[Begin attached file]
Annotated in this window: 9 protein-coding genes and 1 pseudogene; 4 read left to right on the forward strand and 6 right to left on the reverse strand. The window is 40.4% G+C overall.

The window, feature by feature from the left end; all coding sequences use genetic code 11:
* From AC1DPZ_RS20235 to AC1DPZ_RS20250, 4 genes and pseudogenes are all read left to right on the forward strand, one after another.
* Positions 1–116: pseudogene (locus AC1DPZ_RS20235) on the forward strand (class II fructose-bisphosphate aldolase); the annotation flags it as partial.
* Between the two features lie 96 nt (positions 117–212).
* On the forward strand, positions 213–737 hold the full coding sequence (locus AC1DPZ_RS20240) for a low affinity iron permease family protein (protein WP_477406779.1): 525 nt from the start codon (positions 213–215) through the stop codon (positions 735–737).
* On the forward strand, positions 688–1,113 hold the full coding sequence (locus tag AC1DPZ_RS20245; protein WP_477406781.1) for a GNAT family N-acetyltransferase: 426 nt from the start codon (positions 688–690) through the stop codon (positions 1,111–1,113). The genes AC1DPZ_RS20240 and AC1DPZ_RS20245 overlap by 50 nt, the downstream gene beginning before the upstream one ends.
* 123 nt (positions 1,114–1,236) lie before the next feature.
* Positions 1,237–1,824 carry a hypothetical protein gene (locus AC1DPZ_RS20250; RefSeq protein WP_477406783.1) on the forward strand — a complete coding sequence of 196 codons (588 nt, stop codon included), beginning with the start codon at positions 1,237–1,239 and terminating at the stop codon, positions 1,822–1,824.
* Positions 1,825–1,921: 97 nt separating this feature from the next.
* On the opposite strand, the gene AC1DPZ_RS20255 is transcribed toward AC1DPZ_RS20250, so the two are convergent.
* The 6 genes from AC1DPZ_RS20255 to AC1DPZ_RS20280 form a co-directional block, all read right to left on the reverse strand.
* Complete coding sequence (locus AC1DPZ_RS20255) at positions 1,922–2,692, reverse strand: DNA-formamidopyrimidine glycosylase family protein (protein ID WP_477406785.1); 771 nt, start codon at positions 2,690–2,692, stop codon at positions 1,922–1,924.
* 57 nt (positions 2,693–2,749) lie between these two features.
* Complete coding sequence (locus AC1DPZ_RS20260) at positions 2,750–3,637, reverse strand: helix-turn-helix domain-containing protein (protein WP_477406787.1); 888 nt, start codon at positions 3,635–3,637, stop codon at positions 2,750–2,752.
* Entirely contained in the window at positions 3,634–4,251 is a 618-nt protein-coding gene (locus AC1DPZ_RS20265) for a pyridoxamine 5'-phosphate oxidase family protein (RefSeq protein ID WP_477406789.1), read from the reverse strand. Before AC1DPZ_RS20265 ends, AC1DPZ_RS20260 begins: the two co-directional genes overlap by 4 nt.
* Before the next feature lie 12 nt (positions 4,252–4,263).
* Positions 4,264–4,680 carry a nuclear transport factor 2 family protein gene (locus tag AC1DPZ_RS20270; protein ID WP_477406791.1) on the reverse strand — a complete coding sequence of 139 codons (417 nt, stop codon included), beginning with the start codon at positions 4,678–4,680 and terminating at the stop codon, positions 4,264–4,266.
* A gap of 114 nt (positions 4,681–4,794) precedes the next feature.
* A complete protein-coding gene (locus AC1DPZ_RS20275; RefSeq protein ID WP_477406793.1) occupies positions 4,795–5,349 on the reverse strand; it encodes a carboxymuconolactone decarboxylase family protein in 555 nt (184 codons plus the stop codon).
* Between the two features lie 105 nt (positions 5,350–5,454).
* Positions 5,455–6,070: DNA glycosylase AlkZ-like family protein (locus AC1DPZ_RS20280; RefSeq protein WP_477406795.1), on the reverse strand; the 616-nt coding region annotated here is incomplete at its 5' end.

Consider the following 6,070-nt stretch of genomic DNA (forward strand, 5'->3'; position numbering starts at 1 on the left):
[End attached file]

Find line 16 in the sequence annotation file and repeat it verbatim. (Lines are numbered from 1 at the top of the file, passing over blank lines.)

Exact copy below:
* Entirely contained in the window at positions 3,634–4,251 is a 618-nt protein-coding gene (locus AC1DPZ_RS20265) for a pyridoxamine 5'-phosphate oxidase family protein (RefSeq protein ID WP_477406789.1), read from the reverse strand. Before AC1DPZ_RS20265 ends, AC1DPZ_RS20260 begins: the two co-directional genes overlap by 4 nt.